Without Clean Energy Permitting, the IRA Could Result in 25% More Coal Burning

After decades of failure, Congress finally managed to pass major federal climate legislation in 2022 with the Inflation Reduction Act (IRA), which includes nearly $400 billion in clean energy investments. Estimates suggest that, by 2030, these provisions would help the U.S. reduce its carbon pollution about 40% below 2005 levels — within striking distance of the Biden administration’s Paris Agreement commitment to 50% cuts.

However, a Princeton analysis has found that the IRA could actually cause the U.S. to burn more coal, if it’s not coupled with clean energy permitting reform, because the authors of the law assumed nothing would limit the rate at which clean energy projects would be deployed. Unfortunately, as it stands, the slow rate of construction of electric transmission infrastructure in the country will inevitably act as a bottleneck that will significantly slow the deployment of clean energy.

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In the past decade, the U.S. has expanded its electricity transmission capabilities at the painfully slow rate of just 1% per year, which is only about half as fast as in prior decades. While the U.S. has built on average more than 10,000 miles of new natural gas pipelines annually in the past ten years, it has built just 1,800 new miles of electric transmission lines each year.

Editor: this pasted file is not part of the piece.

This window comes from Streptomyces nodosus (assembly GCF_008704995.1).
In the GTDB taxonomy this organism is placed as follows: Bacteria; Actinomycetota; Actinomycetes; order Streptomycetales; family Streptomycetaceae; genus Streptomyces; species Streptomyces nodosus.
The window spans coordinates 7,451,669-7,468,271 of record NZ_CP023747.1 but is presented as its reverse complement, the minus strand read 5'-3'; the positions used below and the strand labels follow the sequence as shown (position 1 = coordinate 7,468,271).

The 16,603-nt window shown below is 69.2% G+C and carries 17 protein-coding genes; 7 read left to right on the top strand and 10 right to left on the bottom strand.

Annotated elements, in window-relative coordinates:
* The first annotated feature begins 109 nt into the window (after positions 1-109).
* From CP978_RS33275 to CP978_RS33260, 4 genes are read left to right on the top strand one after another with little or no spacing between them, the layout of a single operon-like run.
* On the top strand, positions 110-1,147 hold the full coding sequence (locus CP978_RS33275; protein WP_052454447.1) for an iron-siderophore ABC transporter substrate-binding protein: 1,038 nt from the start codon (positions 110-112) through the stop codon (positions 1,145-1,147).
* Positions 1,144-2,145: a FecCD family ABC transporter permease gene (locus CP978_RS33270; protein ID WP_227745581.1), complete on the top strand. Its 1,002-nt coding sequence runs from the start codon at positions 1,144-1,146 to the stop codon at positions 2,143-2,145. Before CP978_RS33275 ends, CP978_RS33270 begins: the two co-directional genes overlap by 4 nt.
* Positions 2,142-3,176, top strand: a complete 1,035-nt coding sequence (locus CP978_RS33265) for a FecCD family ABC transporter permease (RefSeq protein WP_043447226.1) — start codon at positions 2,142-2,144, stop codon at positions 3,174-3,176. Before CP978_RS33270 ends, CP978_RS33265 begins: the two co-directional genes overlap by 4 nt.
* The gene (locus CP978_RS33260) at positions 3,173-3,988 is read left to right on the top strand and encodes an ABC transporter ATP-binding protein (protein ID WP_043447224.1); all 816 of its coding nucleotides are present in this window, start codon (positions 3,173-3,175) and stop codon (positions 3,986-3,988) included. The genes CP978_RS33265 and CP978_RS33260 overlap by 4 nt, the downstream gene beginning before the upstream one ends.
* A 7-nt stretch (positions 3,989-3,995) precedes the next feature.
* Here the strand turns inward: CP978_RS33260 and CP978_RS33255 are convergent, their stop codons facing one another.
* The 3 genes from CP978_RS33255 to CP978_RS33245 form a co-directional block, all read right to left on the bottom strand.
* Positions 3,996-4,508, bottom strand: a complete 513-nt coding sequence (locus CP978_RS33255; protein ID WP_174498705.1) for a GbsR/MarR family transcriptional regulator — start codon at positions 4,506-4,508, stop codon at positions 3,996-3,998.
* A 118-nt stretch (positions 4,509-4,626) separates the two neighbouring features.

What’s more, building a single new transmission line takes over a decade on average, and 2030 is just seven short years away.

Energy modelers expect a tripling in American wind and solar generation capacity over those seven years thanks to an explosion in solar panel and wind turbine installations spurred on by clean energy tax credits. However, most of those wind and solar farms will be built in rural areas and in the windy middle of the country, and the electricity generated will need to be transported to households and businesses in big population centers in cities and along the coasts, which will require a lot of new transmission lines.

If the U.S. continues its 1% rate of annual transmission infrastructure expansion, only about 20% of the potential emissions cuts of the IRA would be realized, according to estimates from the Princeton modeling team.

In addition, the IRA incentivizes people to transition to electric cars, heat pumps, and induction stoves. But if the new clean energy sources are unable to connect to the grid, the increased electricity demand from these provisions would need to be met by burning more coal and gas.

If the U.S. fails to speed up its electric transmission infrastructure build-out, it will end up burning about 25% more coal in 2030 than it would have if the IRA had not passed, according to the Princeton team. This will result in thousands of extra premature deaths in disadvantaged communities living near fossil fuel power plant pollution sources.

Thus, it is crucial that Congress add to America’s capacity to transmit clean electricity and speed up the approval of clean energy projects that are waiting to be built by passing permitting reform legislation without delay.